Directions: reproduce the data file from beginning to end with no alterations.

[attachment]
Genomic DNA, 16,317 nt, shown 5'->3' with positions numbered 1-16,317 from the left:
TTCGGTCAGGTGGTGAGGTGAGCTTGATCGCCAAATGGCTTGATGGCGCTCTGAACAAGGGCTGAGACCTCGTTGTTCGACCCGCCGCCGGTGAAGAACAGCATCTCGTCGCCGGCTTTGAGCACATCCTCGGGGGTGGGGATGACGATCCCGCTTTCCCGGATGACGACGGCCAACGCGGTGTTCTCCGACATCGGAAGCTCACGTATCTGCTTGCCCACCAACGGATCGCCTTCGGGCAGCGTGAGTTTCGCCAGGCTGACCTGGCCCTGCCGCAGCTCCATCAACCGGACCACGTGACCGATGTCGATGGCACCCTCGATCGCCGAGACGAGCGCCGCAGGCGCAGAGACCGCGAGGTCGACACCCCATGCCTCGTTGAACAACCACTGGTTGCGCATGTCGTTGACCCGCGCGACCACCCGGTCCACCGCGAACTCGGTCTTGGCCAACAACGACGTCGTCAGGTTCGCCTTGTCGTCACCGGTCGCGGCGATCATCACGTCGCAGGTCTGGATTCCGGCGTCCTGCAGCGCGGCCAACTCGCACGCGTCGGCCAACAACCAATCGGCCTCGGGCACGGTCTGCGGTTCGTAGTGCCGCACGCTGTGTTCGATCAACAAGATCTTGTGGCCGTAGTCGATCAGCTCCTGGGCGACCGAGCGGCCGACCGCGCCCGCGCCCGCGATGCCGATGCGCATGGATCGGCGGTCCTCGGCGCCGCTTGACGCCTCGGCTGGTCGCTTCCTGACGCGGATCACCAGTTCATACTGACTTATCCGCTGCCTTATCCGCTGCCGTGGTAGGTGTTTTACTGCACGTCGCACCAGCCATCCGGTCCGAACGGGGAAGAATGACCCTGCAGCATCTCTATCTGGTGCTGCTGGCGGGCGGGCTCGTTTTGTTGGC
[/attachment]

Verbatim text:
Genomic DNA, 16,317 nt, shown 5'->3' with positions numbered 1-16,317 from the left:
TTCGGTCAGGTGGTGAGGTGAGCTTGATCGCCAAATGGCTTGATGGCGCTCTGAACAAGGGCTGAGACCTCGTTGTTCGACCCGCCGCCGGTGAAGAACAGCATCTCGTCGCCGGCTTTGAGCACATCCTCGGGGGTGGGGATGACGATCCCGCTTTCCCGGATGACGACGGCCAACGCGGTGTTCTCCGACATCGGAAGCTCACGTATCTGCTTGCCCACCAACGGATCGCCTTCGGGCAGCGTGAGTTTCGCCAGGCTGACCTGGCCCTGCCGCAGCTCCATCAACCGGACCACGTGACCGATGTCGATGGCACCCTCGATCGCCGAGACGAGCGCCGCAGGCGCAGAGACCGCGAGGTCGACACCCCATGCCTCGTTGAACAACCACTGGTTGCGCATGTCGTTGACCCGCGCGACCACCCGGTCCACCGCGAACTCGGTCTTGGCCAACAACGACGTCGTCAGGTTCGCCTTGTCGTCACCGGTCGCGGCGATCATCACGTCGCAGGTCTGGATTCCGGCGTCCTGCAGCGCGGCCAACTCGCACGCGTCGGCCAACAACCAATCGGCCTCGGGCACGGTCTGCGGTTCGTAGTGCCGCACGCTGTGTTCGATCAACAAGATCTTGTGGCCGTAGTCGATCAGCTCCTGGGCGACCGAGCGGCCGACCGCGCCCGCGCCCGCGATGCCGATGCGCATGGATCGGCGGTCCTCGGCGCCGCTTGACGCCTCGGCTGGTCGCTTCCTGACGCGGATCACCAGTTCATACTGACTTATCCGCTGCCTTATCCGCTGCCGTGGTAGGTGTTTTACTGCACGTCGCACCAGCCATCCGGTCCGAACGGGGAAGAATGACCCTGCAGCATCTCTATCTGGTGCTGCTGGCGGGCGGGCTCGTTTTGTTGGC